Ray Baum was a politician and lawyer who was born in Oregon in 1955, and passed on in 2018. During his career, Baum served as an Oregon legislator and top congressional aide, as well as a public utility commissioner. Baum worked with the Federal Communications Commission (FCC) in telecommunications.
While the Ray Baum’s Act is associated with him by namesake, it is also based on the acronym of the title “Repack Airwaves Yielding Better Access for Users of Modern Services Act.” Learn more about the history and purpose of this act, as well as the interesting provisions that this act entails.
History of Ray Baum’s Act
Ray Baum’s Act of 2018 was introduced to the House of Representatives on February 8, 2018, by a Rep. Marsha Blackburn (TN). The bill was passed by the 115th Congress after its introduction to the Senate on March 7, 2018. At this time, the bill was “read twice and referred to the Committee on Commerce, Science and Transportation,” according to Congress.gov. On this day, the bill passed the Senate and amended the Communications Act of 1934 under the umbrella of the FCC.
Purpose of the Act
The Ray Baum’s Act is also known by the long name as “Repack Airwaves Yielding Better Access for Users of Modern Services Act of 2018.” The act has seven sections of provisions and applications. These include:
- FCC Reauthorization
- Application of Antideficiency Act
- Securing Access to Networks in Disasters
- FCC Consolidated Reporting
- Additional Provisions
- Viewer Protections
- Mobile Now
About Ray Baum’s Act Applications
Title I of FCC Reauthorization covers authorization of appropriations and application along with regulatory fees. The Application Act of Antideficiency Act to Universal Service Program simply extended its date of service to December 31, 2019 from the same date a year prior. For Securing Access to Networks in Disasters, the Commission is required to complete a study on network resiliency to take no more than 36 months.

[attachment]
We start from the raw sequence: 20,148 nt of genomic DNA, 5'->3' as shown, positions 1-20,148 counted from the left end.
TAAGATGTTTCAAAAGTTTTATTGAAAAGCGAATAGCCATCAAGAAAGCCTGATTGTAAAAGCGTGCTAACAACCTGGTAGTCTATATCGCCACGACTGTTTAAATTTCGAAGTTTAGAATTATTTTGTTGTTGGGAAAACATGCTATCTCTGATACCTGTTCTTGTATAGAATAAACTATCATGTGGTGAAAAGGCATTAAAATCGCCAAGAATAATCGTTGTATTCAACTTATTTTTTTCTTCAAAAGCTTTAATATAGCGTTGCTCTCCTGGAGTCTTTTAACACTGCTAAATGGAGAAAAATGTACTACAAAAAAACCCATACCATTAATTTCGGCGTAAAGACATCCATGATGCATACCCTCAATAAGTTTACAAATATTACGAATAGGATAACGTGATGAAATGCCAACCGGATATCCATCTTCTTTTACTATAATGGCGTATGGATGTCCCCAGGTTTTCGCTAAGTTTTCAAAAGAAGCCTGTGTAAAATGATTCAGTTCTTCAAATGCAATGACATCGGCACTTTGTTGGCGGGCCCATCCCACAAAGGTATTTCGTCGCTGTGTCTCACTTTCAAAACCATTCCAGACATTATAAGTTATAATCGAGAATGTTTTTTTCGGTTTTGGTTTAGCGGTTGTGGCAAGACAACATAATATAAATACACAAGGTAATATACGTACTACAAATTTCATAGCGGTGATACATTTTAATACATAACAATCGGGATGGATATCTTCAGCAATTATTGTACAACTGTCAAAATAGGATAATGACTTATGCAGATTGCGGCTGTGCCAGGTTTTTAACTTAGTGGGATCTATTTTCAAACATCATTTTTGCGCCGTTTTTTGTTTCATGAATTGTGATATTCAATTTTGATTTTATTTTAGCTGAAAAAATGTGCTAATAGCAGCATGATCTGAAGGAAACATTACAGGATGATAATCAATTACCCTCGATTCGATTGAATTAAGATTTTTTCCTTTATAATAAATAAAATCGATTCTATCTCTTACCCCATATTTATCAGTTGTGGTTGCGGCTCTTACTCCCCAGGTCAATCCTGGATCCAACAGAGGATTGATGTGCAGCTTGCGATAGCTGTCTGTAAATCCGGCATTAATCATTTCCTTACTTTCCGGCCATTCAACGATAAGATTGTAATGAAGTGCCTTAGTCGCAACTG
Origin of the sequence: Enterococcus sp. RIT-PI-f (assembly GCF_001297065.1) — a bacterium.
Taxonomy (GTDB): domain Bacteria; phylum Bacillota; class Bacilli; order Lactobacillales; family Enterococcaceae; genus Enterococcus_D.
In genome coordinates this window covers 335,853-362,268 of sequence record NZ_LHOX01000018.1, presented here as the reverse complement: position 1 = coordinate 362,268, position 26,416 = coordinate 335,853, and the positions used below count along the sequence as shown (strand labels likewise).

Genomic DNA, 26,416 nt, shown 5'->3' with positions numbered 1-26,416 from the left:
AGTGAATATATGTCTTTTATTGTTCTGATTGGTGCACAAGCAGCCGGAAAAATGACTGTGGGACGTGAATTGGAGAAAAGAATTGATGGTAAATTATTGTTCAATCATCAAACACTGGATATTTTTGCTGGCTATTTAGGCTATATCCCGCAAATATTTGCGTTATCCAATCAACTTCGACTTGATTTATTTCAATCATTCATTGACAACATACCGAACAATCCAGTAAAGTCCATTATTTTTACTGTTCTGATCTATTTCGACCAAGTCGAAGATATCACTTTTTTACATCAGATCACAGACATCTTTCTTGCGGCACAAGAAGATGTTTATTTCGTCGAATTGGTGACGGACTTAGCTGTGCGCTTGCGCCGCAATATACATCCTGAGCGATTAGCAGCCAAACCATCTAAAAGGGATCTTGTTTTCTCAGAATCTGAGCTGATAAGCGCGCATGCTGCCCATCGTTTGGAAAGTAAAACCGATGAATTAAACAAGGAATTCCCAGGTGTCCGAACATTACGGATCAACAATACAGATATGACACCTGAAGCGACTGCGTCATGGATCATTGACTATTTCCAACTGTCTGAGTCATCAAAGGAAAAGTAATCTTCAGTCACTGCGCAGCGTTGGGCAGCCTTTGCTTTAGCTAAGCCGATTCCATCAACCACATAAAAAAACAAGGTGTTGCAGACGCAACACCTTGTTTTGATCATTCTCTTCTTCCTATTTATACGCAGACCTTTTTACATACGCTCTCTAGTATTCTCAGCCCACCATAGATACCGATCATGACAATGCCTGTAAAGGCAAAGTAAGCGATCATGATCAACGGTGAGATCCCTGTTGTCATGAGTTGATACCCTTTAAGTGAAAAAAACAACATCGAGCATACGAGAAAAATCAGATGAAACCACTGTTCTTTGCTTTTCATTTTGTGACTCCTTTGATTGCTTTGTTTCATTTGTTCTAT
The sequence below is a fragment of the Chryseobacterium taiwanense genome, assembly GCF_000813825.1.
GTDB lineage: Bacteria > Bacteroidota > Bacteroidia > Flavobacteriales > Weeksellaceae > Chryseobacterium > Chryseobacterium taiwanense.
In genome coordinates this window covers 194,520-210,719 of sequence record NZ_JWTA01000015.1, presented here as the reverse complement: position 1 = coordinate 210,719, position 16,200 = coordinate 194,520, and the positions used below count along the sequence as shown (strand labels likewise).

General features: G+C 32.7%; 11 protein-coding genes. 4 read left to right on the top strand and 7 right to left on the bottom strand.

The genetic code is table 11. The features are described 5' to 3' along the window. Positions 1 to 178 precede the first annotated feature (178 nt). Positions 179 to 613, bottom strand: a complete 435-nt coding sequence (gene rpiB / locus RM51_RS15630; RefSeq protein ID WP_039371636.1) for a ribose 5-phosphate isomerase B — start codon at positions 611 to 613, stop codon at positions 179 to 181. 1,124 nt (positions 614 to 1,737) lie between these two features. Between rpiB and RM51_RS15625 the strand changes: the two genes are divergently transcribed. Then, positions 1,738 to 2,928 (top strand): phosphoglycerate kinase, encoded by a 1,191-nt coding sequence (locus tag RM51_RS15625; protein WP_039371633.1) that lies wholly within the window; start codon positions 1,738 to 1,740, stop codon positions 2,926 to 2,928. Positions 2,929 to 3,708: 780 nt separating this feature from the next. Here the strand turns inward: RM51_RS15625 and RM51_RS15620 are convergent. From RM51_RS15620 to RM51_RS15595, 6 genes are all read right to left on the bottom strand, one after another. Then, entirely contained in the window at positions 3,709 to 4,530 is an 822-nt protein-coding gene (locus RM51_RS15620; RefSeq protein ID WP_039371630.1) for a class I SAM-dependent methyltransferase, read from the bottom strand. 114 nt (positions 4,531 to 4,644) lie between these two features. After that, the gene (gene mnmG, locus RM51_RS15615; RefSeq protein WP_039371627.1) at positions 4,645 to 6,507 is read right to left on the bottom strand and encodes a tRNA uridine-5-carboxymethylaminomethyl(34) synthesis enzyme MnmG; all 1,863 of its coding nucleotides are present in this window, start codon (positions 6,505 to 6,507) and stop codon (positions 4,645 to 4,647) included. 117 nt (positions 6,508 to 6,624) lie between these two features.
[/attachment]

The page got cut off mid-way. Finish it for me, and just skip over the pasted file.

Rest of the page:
The goal is to conduct “a study on the public safety benefits and technical feasibility and cost of” WiFi access points for 911 services. Title IV requires the Commission to conduct a report of the communications marketplace to access competition, deployment and small businesses. This competition and deployment includes “voice, video, audio and data services,” according to the act. Additional Provisions in Title V cover something interesting.
Spoofing Prevention and Other Provisions
Section 503 is titled Spoofing Prevention, and this area covers “expanding and clarifying prohibition on misleading or inaccurate caller identification information.” The new Act amends the Communications Act of 1934 to include voice services and text messaging, as well as whether a person is in the US or outside of the border.
The Ray Baum’s Act also provides a plan for the development of consumer education materials to help combat fraudulent use of caller ID information. Another study that is being conducted as a result of the Ray Baum’s Act is “how the National Telecommunications and Information Administration can best coordinate the interagency process following cybersecurity incidents.”
In one of the last provisions, Section 715, the Ray Baum’s Act provides the Spectrum Challenge Prize. This prize is awarded up to $5 million for the “development and commercialization of technology that improves spectrum efficiency and is capable of cost-effective deployment.” This prize money is available through grant, contract, or cooperative agreement to any nonprofit or for profit that enters this contest.
Additional Information About Telecommunications
To learn more about the Ray Baum’s Act and other legislation that affects telecommunications, including 911 systems, keep checking out our blog posts here at Montgomery County Emergency Communication District.